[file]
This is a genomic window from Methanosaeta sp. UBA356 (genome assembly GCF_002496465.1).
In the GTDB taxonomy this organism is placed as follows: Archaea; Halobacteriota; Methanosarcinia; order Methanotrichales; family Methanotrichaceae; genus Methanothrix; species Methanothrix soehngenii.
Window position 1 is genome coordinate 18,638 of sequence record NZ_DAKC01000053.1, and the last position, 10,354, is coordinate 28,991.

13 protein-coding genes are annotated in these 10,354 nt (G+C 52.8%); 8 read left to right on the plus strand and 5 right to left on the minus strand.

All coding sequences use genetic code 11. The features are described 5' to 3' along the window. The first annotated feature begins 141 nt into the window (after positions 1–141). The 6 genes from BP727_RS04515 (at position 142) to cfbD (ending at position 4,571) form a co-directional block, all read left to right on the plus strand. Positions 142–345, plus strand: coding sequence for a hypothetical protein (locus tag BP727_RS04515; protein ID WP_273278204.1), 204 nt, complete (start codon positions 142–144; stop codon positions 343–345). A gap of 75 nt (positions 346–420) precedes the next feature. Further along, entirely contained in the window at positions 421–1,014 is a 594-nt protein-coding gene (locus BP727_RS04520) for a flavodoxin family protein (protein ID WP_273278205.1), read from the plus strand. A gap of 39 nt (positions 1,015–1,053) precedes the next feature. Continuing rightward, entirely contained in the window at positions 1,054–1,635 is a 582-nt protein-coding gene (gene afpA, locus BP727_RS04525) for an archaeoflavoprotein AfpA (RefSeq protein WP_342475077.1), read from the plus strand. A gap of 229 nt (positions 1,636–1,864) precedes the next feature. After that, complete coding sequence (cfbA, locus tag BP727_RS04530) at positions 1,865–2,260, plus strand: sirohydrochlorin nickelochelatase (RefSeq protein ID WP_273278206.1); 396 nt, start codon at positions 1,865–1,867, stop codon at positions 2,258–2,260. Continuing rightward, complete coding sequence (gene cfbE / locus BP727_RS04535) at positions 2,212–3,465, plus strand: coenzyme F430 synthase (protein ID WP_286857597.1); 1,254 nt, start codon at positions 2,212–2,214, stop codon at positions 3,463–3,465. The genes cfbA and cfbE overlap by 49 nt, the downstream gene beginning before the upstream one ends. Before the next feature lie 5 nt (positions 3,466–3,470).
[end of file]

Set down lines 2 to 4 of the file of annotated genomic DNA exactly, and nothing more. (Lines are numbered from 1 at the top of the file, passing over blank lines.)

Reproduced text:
In the GTDB taxonomy this organism is placed as follows: Archaea; Halobacteriota; Methanosarcinia; order Methanotrichales; family Methanotrichaceae; genus Methanothrix; species Methanothrix soehngenii.
Window position 1 is genome coordinate 18,638 of sequence record NZ_DAKC01000053.1, and the last position, 10,354, is coordinate 28,991.

13 protein-coding genes are annotated in these 10,354 nt (G+C 52.8%); 8 read left to right on the plus strand and 5 right to left on the minus strand.